Annabella McCrae Anderson, known as “Annie”, was born in the Whiteinch area of Glasgow, Lanarkshire, Scotland, on the 11th June 1882, the daughter of Donald “Daniel” and Isabella Anderson (née Ferguson). Her father was a joiner, and on completion of her education, Annie became a dressmaker.
In 1911, she married Hugh Bryce, who was also from Glasgow, and had just left the British Army. On the 23rd December 1911, Hugh had travelled to the United States of America in search of work, and had settled in Auburn, New York, where he had relatives. Once he had found work, and a place to live, he sent for Annie, who joined him on the 29th April 1912, when she disembarked from the
Caledonia in New York harbour. Sometime later, the couple re-located to Syracuse, New York.
In the spring of 1915, perhaps because of the Great War, or perhaps because Annie was expecting her first child, the couple decided to return to Scotland, and as a consequence, booked second cabin passage on the
Lusitania leaving New York for Liverpool on 1st May 1915. On board, Annie shared a cabin with Miss Mary Buchanan and Mrs. Mary and Miss Nina Tierney, all of whom were natives of Scotland.
When the liner was torpedoed and sunk, just six days later, Annie and her husband were lucky enough to survive, and after being rescued from the sea and landed at Queenstown, both eventually made it back to Scotland, to the home of Annie’s parents at 1134, Dumbarton Road, Whiteinch, Glasgow, Lanarkshire.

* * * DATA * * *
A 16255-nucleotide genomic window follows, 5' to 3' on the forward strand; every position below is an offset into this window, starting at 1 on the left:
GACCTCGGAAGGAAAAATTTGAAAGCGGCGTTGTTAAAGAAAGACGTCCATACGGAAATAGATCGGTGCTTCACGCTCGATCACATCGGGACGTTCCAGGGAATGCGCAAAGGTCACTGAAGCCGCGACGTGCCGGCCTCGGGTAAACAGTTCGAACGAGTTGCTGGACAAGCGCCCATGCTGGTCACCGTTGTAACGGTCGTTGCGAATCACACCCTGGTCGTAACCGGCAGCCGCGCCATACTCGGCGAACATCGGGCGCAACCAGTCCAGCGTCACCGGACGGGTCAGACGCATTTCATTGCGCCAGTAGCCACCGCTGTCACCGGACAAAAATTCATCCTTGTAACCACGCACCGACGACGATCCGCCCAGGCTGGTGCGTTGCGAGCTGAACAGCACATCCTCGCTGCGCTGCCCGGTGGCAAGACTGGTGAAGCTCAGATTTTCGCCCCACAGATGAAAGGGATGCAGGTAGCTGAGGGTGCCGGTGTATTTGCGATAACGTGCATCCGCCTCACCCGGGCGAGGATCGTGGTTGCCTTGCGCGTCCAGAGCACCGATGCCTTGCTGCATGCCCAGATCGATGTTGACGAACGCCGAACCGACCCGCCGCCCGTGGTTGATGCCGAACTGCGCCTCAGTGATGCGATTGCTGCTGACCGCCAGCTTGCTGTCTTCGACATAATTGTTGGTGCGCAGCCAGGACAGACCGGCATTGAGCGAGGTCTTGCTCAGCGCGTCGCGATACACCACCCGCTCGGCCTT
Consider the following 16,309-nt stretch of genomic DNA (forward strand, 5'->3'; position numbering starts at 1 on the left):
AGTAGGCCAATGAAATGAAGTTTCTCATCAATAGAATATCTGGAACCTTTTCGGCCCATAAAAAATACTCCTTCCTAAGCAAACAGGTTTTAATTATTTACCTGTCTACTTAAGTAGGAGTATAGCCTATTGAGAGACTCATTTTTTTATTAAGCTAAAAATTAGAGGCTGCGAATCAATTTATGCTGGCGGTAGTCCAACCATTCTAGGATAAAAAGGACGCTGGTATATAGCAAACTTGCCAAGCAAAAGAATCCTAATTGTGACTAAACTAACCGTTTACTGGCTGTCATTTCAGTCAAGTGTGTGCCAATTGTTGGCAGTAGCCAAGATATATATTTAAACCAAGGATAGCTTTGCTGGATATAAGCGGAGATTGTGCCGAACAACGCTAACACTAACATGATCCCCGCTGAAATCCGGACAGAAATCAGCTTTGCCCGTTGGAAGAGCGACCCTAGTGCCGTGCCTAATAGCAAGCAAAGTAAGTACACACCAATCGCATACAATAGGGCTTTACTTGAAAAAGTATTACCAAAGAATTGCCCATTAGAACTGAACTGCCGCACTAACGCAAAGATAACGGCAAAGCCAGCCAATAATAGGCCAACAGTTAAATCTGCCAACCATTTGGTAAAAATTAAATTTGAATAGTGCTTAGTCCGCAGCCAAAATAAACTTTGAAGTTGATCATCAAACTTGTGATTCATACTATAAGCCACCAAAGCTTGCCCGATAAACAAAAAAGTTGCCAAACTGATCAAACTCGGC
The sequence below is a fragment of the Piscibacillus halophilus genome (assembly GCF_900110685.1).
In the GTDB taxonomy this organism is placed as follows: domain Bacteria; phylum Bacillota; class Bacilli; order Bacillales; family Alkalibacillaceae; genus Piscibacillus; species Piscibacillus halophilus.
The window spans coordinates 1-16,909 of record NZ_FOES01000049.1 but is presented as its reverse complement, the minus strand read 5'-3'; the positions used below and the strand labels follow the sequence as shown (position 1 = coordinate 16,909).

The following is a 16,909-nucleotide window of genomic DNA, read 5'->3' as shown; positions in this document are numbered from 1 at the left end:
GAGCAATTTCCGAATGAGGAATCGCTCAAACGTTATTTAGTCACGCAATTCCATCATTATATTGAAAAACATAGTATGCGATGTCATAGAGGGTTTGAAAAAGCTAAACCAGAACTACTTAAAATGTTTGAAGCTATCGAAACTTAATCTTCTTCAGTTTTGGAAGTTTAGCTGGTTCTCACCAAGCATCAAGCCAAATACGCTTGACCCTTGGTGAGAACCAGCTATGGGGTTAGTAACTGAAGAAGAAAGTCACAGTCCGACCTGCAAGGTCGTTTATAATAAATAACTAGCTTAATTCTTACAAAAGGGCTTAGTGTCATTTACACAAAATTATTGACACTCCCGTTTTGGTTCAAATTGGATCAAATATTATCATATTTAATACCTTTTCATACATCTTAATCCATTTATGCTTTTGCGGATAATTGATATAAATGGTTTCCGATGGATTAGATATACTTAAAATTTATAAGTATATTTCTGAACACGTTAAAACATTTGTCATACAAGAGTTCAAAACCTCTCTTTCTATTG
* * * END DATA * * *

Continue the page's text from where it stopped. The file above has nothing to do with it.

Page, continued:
Mary Buchanan and the Tierney’s perished as a result of the sinking.
In the summer of 1915, the Bryce’s applied for financial assistance to The Lusitania Relief Fund, which had been set up after the disaster by The Lord Mayor of Liverpool and other worthy dignitaries, to help those survivors and relatives of the dead, who found themselves in difficulties as a result of the sinking. The committee administering the fund awarded them £5-0s-0d, and pledged to give their case further consideration. The committee noted that by this time Hugh Bryce was in employment and it is not known whether any further payments were made to them.
In September 1915, Annie gave birth to a son, named William Anderson Bryce, and she gave birth to her second child, a daughter named Isobel McCrae Bryce in October 1916.
On the 13th June 1919, the Bryce family embarked on the S.S. Canada at Liverpool, bound for New York via Quebec, Canada. Their passage, like the passage of most of most of those on board, was paid for by the British government as part of a relocation scheme operating at that time to assist those emigrating from Great Britain. On arrival on the 22nd June, the family returned to their former home in Syracuse, New York.
Annie Bryce lived the remainder of her life in Syracuse. She died at the home of her daughter, Mrs. Isobel Seeland, Van Antwerp Drive, Cicero, New York, on the 16th October 1963, aged 81 years. She was buried alongside her husband, Hugh, who had died in 1954, at White Chapel Memory Gardens, Syracuse, New York.
The official list of passengers on the final voyage of the Lusitania, published in March 1916 by the Cunard Steamship Company Limited, lists Annabella Bryce as Arabella Bryce, but this was clearly an error.
1891 Census of Scotland, 1901 Census of Scotland, 1920 U.S. federal Census, 1930 U.S. Federal Census, 1940 U.S. Federal Census, New York Passenger Lists 1820 – 1957, Cunard Records, Liverpool Record Office, PRO BT 100/345, UniLiv D92/2/182, Graham Maddocks, Lawrence Evans, Geoff Whitfield, Michael Poirier, Jim Kalafus, Cliff Barry, Paul Latimer, Norman Gray.
Copyright © Peter Kelly.